CMYK is used for color printing and is a subtractive process, which means that new colors are created when light is absorbed and you get closer to black. RGB is used for displaying colors on a screen and is an additive process, which means that the more colors you add, the closer you get to white.
Because CMYK and RGB work in such different ways, they can never be exactly alike and produce 100% identical results. Think about the differences between a computer screen and a piece of paper.
In the same way that everything we do with a computer functions differently than everything we do with paper, colors are the same. They are very different.
RGB and CMYK even differ in how many colors they can produce.
Which has more colors RGB or CMYK?
RGB can produce a wider range of colors than CMYK. This means that, no matter how hard we try, some colors that we produce on our screens in RGB cannot be reproduced in printed work because they don’t exist in the CMYK world.
This is especially obvious with neon colors, which can be produced in RGB, but not in CMYK. CMYK simply can’t mix colors in a way to make neons (source).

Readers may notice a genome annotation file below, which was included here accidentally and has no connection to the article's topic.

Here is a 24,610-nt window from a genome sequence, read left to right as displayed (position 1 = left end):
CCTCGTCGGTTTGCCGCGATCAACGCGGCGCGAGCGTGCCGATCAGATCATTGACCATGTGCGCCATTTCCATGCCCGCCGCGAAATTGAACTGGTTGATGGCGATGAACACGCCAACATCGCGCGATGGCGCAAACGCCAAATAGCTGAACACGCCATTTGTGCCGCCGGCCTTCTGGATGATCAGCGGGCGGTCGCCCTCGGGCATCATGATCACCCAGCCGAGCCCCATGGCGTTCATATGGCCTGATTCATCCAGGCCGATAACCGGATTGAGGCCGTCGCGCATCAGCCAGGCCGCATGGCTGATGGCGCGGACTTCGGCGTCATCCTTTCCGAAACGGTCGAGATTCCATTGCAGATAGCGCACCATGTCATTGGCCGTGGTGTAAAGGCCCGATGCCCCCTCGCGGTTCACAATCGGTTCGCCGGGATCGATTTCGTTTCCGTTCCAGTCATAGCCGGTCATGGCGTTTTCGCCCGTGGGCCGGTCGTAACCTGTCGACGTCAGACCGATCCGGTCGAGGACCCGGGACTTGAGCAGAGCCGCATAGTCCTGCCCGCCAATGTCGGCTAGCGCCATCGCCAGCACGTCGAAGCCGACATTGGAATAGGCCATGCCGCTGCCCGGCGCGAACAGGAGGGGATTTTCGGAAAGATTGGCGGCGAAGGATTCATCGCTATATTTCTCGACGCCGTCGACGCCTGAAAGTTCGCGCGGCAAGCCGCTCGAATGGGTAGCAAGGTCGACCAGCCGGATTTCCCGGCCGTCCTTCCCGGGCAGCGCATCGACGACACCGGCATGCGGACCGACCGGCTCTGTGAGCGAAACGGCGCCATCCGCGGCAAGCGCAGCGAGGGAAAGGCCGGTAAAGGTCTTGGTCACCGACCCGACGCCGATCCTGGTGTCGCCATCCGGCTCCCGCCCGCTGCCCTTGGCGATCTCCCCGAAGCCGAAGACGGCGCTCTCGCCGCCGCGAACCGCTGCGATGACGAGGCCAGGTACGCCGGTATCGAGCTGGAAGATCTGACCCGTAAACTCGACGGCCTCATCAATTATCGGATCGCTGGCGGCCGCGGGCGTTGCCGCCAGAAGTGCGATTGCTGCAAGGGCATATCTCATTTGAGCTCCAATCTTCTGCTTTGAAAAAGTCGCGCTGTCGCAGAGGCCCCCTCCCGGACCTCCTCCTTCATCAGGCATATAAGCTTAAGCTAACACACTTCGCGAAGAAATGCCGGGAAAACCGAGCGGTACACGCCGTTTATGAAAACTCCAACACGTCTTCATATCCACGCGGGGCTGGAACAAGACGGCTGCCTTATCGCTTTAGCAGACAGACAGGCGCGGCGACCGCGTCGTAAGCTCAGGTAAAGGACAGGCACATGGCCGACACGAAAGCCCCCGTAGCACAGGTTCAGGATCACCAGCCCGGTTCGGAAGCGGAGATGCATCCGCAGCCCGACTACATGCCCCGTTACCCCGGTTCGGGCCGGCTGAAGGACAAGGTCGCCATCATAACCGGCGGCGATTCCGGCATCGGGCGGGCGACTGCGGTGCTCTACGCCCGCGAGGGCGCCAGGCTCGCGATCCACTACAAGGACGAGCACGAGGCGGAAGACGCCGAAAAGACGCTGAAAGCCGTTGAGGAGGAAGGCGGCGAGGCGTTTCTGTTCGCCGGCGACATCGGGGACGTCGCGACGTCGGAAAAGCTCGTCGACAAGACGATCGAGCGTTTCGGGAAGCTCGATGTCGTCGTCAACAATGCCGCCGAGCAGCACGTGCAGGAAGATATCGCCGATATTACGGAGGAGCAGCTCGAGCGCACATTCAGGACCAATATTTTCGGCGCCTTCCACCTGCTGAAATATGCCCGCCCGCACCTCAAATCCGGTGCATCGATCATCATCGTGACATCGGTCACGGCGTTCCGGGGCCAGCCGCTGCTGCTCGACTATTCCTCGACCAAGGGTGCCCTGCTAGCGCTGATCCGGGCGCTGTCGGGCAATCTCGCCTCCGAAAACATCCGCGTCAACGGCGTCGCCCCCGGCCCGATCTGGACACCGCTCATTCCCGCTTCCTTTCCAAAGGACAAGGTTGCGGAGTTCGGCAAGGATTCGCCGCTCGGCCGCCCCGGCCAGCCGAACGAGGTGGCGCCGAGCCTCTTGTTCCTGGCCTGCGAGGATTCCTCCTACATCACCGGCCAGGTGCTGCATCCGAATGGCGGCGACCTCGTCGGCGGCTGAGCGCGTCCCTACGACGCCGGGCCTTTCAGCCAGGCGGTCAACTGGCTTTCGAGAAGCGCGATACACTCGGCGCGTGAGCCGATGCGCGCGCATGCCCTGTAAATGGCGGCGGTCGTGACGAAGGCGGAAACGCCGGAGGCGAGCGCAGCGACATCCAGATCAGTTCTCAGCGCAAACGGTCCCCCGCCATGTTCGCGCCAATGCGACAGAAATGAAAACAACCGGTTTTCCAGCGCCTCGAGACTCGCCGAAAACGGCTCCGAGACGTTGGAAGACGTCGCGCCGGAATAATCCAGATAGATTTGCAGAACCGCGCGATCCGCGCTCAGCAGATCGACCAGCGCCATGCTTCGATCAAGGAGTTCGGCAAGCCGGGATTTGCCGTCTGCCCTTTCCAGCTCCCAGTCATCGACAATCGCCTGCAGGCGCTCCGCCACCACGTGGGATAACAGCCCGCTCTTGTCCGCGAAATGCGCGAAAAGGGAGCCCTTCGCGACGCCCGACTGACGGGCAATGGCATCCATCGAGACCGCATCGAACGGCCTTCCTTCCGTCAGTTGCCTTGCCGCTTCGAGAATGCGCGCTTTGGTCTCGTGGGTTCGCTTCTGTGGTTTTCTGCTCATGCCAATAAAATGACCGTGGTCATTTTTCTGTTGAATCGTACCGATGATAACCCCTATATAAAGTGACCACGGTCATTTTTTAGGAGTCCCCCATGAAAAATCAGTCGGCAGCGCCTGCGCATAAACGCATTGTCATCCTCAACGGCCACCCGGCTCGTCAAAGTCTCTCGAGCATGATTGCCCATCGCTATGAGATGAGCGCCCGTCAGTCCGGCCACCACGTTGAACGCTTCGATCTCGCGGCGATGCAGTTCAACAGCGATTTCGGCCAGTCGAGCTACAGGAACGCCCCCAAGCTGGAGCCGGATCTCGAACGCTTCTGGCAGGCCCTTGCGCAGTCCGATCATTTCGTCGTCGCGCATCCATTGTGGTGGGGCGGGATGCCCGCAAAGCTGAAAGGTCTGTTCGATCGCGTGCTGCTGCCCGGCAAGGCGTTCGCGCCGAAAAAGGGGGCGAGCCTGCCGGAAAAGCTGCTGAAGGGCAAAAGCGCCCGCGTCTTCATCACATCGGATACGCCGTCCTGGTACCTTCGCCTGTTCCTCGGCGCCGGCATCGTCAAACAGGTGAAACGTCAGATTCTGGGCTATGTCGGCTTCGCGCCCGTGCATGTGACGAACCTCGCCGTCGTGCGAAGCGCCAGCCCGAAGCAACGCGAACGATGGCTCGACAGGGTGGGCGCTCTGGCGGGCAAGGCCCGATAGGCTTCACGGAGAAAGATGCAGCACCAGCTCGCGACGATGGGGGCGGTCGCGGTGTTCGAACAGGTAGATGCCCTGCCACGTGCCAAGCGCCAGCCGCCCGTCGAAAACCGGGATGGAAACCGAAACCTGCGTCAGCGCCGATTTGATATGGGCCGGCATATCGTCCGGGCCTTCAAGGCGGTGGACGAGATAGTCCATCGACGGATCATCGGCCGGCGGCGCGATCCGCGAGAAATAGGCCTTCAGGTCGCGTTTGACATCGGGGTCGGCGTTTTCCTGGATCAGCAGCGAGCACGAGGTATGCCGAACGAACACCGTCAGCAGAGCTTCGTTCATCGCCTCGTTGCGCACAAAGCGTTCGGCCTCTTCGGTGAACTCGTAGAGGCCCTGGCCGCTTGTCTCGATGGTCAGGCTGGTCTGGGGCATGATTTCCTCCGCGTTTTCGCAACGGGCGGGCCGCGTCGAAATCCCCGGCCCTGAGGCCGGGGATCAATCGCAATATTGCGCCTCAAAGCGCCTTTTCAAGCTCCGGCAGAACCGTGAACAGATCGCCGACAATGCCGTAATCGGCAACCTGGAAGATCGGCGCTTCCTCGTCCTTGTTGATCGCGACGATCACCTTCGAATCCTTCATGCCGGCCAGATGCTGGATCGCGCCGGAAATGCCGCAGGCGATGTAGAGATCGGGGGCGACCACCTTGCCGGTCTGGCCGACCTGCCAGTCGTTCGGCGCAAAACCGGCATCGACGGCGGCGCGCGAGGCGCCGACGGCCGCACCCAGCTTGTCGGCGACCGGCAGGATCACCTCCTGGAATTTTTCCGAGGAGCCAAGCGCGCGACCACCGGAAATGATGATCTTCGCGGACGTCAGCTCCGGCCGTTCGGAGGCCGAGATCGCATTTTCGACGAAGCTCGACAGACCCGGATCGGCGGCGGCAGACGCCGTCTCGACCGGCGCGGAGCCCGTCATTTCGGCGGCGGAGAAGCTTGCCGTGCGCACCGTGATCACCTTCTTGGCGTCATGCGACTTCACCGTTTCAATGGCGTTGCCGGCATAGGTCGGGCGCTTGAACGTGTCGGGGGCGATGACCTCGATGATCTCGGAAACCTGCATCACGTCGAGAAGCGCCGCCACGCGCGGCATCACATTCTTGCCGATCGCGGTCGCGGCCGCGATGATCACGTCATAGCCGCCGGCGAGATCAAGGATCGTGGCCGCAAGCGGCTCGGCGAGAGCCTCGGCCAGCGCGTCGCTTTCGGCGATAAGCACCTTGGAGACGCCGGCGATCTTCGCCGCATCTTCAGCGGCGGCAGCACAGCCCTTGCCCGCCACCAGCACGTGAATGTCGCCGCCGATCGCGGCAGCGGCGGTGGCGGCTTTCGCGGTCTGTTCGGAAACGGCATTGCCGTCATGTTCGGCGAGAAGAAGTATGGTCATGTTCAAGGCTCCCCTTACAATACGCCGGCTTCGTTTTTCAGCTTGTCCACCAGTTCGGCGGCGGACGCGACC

RGB simply has more to work with than CMYK.
If you want a great resource and way to navigate the RGB and CMYK worlds a bit more easily, check out this website. It has a lot of helpful lists and charts that lay out various color shades, both in RGB and CMYK. It’ll also tell you the equivalencies between RGB codes and CMYK codes. Very useful.
Alright, now that we’ve covered the basics of RGB and CMYK color profiles, let’s talk about why this all matters to begin with – printing.
Start with Printing in Mind
If you have a design in an RGB color profile, do some test prints and talk with your printer before forging ahead with making conversions to CMYK. This can help you understand what you need to do with your art to get the best results.